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November 14, 2012 7:24 pm
William Hague’s energy adviser has risked a diplomatic incident with Qatar – Britain’s biggest supplier of natural gas – by warning about the grave consequences of a potential terror attack on the Gulf state.
Lord Howell, who was a minister until last month and now advises the foreign secretary, was filmed by an undercover journalist saying that more than 80 per cent of Britain’s crucial liquefied natural gas supplies now come from Qatar.
“Now Qatar’s a great place, and it’s full of skyscrapers and rich people, but it’s also rather near to a lot of jihadists, and you know, if Qatar was just to – and it’s about the size of Guildford – if it was to go into chaos, we would be up s*** creek,” he said.
Britain’s dependence on Qatari liquefied natural gas has grown so stark that in 2011 it provided all but two cargoes of the product shipped to the UK.
His remarks were recorded as part of a series of undercover stings carried out on behalf of Greenpeace, the environmental group, which have exposed coalition wrangling over energy policy.
The peer, the father-in-law of George Osborne, was filmed saying that Britain had adopted “absurd targets” for climate change. He suggested Mr Osborne agreed, saying “the chancellor is onside” in terms of moving away from the green agenda, but claimed David Cameron, prime minister, “doesn’t understand” energy issues.
The Liberal Democrats, who are trying to maintain Britain’s commitment to aggressive carbon reduction targets, on Tuesday insisted they would not be deterred by Tory resistance. “This will only make us more determined,” said one aide.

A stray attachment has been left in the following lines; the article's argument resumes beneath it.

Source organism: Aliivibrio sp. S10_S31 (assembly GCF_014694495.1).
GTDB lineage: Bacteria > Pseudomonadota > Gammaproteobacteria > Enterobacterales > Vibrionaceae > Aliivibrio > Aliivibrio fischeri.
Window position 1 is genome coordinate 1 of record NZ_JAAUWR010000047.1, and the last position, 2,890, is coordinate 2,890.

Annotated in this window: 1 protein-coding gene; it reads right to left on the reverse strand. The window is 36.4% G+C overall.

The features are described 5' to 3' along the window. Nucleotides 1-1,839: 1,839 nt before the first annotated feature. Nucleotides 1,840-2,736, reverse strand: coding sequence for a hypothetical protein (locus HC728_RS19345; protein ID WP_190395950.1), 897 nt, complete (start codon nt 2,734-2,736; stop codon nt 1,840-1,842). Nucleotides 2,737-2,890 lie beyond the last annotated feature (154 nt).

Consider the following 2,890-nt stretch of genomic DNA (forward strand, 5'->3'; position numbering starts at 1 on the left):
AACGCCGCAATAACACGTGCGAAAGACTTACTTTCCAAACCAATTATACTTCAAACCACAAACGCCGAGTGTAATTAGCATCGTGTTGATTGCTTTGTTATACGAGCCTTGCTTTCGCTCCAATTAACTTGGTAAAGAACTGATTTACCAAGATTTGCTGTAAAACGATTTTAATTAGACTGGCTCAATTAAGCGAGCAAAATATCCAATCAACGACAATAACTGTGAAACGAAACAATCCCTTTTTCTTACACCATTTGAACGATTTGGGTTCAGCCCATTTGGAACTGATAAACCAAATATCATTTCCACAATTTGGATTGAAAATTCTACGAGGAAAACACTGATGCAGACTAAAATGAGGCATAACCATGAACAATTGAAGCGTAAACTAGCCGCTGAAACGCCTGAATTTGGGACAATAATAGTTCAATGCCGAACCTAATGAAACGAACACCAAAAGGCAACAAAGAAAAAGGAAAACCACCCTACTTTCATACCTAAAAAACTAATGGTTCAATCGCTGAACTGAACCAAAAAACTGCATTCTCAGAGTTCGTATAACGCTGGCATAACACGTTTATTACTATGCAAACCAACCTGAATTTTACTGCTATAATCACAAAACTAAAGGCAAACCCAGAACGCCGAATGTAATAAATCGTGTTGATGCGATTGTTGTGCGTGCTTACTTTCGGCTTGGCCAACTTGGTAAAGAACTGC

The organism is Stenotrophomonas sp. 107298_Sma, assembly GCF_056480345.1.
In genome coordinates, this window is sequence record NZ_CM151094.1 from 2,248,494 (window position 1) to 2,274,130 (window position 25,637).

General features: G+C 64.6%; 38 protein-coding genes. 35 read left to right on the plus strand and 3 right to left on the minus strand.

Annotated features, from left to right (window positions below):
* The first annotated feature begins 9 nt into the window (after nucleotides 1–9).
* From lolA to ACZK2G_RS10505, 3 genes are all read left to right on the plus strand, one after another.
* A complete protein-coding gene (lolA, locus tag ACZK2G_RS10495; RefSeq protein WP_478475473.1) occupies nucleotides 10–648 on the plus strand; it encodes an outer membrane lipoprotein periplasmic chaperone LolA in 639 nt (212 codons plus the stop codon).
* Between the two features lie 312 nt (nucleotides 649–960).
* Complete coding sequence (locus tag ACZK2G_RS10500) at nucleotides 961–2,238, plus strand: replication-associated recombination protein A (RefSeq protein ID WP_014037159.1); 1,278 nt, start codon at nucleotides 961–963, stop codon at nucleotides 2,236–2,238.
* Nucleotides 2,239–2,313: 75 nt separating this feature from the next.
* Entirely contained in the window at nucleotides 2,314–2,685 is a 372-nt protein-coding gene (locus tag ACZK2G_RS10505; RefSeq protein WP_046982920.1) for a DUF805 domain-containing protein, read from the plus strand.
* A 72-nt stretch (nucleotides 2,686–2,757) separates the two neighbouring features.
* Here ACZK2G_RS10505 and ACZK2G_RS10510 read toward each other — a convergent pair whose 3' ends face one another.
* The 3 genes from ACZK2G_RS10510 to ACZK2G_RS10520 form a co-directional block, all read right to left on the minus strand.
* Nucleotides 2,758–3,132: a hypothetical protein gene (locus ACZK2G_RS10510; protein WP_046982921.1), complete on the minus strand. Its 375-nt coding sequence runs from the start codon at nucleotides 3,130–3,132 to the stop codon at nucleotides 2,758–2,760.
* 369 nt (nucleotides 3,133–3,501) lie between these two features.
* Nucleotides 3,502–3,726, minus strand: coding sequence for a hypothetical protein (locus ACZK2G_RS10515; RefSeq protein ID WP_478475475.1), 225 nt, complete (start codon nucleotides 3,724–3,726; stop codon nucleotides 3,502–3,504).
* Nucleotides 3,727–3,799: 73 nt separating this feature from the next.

Ed Davey, the Lib Dem energy secretary, was angry last month when Tory anti-wind farm MP John Hayes was made energy minister. In a sign of the growing hostilities, Mr Davey has ordered that he must sign off any renewable energy policy from Mr Hayes.
The coalition’s powerful “quad” of senior ministers will try to thrash out a unified energy policy on Thursday amid fears the long-awaited energy bill may be delayed yet again by weeks.
The FT has learnt that the bill will be published on November 29 “at the very earliest” with some officials expecting it in December.
Mr Davey is holding out for a 2030 “decarbonisation target” in return for allowing Mr Cameron legislation to force energy companies to provide fewer, more straightforward tariffs for households.
However, Mr Osborne is determined to block the decarbonisation target because he believes it would damage UK industry.
The Greenpeace sting also caught out the Tory MP running Thursday’s by-election campaign in Corby, who appeared to admit he supported the campaign of a potential rival candidate. Chris Heaton-Harris said he had encouraged an anti-wind farm candidate, journalist James Delingpole, to enter the race against his own party.
One Tory official said Mr Heaton-Harris could face disciplinary action but he would not be deselected because Mr Delingpole never became a formal candidate.
In a separate undercover interview, Peter Lilley, a Tory MP on the energy select committee, said Mr Osborne privately regretted the coalition’s green commitments.
Referring to the promotion of perceived anti-green figures in the recent cabinet reshuffle, Mr Lilley said: “I think Osborne wanted to get people into key positions who could begin to get the government off the hook from the commitments it made very foolishly.”
John Sauven, Greenpeace executive director, said the investigation had revealed a government “in acrimonious conflict” over energy policy. “The prime minister needs to step in and take charge.”
A spokesman for Mr Osborne said: “The chancellor supports government policy which has helped secure record investment into the UK energy infrastructure.”
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